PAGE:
Giant Panda Mei Xiang Is Not Pregnant
The giant panda team at the Smithsonian’s National Zoo and Conservation Biology Institute has determined that Mei Xiang (may-SHONG) will not give birth this year.
The panda team has been monitoring Mei Xiang’s behavior and hormones very closely during the past weeks. The only way to definitively determine if a giant panda is pregnant before she gives birth is to detect a fetus on an ultrasound. Her hormones and behavior will mimic a pregnancy even if she is not pregnant. Scientists confirmed that a secondary rise in Mei Xiang’s urinary progesterone levels began July 28. This signaled that she would either have a cub or experience the end of a pseudopregnancy within 30 to 50 days. Her hormones returned to baseline levels Sept. 14, but she did not give birth, indicating she was either experiencing a pseudopregnancy or did conceive but resorbed the embryo.
A team of reproductive scientists from the Smithsonian Conservation Biology Institute and Zoo veterinarians artificially inseminated Mei Xiang twice May 25, using sperm collected from Tian Tian (tee-YEN tee-YEN). Li Rengui from the China Conservation and Research Center for the Giant Panda was at the Zoo for the procedures.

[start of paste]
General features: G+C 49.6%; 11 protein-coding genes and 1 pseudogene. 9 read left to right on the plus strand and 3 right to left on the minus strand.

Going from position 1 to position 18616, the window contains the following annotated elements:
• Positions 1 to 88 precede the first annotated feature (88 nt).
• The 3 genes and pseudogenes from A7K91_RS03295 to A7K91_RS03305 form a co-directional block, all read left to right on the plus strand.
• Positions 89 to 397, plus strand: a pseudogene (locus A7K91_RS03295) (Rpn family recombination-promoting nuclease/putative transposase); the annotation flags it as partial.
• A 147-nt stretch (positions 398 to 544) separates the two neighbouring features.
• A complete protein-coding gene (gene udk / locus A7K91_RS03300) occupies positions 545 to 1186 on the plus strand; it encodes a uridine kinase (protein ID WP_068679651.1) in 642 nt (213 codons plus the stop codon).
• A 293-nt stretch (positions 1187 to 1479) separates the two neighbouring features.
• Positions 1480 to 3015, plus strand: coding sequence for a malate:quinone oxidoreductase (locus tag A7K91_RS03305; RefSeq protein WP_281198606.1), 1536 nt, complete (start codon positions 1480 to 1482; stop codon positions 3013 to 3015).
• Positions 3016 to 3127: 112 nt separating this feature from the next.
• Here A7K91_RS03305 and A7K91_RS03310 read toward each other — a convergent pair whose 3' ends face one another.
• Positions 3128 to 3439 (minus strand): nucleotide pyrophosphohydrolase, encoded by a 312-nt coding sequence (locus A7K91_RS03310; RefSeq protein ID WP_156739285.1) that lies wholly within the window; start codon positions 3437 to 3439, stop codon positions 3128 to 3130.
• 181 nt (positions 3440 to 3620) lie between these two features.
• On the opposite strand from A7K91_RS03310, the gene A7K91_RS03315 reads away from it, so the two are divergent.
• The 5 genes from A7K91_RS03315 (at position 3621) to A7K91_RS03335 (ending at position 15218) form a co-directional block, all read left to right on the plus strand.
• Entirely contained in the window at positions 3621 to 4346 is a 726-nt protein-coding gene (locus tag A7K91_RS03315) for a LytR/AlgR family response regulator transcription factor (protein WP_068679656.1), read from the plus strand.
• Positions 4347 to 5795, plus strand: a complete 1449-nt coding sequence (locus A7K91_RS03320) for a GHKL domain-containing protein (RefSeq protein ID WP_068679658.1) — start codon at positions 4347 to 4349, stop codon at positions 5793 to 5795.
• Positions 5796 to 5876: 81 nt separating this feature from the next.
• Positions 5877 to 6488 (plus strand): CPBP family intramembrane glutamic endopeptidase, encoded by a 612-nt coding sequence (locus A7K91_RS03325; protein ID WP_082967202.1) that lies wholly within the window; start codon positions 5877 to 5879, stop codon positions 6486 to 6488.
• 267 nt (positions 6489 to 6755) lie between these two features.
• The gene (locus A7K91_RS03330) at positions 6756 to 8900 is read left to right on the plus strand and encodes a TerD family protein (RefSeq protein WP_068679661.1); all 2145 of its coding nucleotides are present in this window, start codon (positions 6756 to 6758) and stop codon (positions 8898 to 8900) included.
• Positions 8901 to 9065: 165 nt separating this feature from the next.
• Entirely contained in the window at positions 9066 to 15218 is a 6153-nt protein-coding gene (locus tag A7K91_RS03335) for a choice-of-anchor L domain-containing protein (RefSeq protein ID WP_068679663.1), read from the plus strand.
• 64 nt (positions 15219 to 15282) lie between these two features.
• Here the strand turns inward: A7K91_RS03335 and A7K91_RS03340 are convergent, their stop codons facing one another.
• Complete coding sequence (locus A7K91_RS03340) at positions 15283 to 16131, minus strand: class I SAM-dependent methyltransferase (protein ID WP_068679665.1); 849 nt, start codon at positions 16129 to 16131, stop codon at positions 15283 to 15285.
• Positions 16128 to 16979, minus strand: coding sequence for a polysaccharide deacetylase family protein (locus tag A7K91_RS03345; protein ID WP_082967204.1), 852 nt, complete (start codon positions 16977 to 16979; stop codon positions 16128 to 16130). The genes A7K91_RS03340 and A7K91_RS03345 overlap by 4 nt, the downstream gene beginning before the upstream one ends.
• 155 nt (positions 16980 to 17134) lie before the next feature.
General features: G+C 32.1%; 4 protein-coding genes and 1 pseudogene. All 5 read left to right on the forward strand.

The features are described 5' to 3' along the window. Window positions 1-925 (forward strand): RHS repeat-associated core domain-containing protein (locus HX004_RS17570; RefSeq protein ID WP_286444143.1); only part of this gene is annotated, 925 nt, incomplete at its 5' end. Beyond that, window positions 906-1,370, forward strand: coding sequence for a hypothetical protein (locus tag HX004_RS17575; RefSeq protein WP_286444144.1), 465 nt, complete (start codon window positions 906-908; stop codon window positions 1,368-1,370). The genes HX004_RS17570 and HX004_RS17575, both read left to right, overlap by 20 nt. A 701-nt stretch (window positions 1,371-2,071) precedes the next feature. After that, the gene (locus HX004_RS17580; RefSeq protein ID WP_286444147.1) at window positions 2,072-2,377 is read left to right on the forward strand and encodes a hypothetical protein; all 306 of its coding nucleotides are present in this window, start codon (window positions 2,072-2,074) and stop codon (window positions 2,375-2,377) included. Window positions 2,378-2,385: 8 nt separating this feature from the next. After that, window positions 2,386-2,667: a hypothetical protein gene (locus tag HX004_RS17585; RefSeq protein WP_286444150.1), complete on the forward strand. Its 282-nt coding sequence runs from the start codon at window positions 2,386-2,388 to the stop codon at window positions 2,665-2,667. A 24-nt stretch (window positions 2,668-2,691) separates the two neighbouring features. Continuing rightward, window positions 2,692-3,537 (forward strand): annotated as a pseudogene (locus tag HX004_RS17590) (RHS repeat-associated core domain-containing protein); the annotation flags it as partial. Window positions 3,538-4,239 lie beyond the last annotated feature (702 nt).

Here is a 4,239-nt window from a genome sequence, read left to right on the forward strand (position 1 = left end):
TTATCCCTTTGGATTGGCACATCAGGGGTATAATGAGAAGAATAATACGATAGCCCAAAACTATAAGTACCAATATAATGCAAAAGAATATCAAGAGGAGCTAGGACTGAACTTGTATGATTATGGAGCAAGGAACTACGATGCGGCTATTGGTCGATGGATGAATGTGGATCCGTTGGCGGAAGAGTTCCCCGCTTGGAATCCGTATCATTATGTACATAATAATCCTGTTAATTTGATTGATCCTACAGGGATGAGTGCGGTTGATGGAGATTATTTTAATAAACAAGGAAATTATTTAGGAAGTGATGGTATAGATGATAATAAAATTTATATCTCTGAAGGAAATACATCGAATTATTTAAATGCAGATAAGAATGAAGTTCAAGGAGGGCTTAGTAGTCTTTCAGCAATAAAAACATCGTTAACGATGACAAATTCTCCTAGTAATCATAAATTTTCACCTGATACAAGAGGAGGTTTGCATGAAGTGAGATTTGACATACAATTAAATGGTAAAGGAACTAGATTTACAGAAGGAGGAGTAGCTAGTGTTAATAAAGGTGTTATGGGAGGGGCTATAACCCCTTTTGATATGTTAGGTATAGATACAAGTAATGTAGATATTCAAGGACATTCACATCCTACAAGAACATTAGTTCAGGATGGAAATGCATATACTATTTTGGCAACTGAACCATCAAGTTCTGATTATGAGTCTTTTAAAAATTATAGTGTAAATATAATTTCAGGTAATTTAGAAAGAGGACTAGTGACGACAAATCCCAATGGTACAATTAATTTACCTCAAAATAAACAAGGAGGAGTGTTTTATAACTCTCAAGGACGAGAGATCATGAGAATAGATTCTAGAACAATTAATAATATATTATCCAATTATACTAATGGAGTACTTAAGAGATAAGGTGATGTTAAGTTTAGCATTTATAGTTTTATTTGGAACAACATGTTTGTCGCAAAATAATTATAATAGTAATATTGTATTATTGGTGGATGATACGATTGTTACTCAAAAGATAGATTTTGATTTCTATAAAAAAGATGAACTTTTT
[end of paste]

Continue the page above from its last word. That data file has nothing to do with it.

The panda house at the David M. Rubenstein Family Giant Panda Habitat closed Sept. 1 to provide Mei Xiang with quiet, since she shows extra sensitivity to noise during the final weeks of a pseudopregnancy or pregnancy. With the help of specially trained volunteers from Friends of the National Zoo, the panda team began a 24-hour-a-day behavior watch on Mei Xiang Sept. 5.
Mei Xiang is becoming more alert, and her behavior is returning to normal. The panda house will reopen and return to normal operating hours, 9 a.m. to 6 p.m., Sept. 16.
At 19 years old, Mei Xiang is near the end of her reproductive life cycle, but there are pandas who have had cubs when they were older than she is now. Mei Xiang has given birth to three surviving cubs: Tai Shan (tie-SHON), Bao Bao (BOW-BOW) and Bei Bei (BAY-BAY). Tai Shan was born July 9, 2005, and he now lives in China. Bao Bao was born Aug. 23, 2013, and moved to the Dujiangyan Panda Base in February 2017. Bei Bei, born Aug. 22, 2015, will move to China by the time he turns 4 years old.
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Photo and video credit: Smithsonian's National Zoo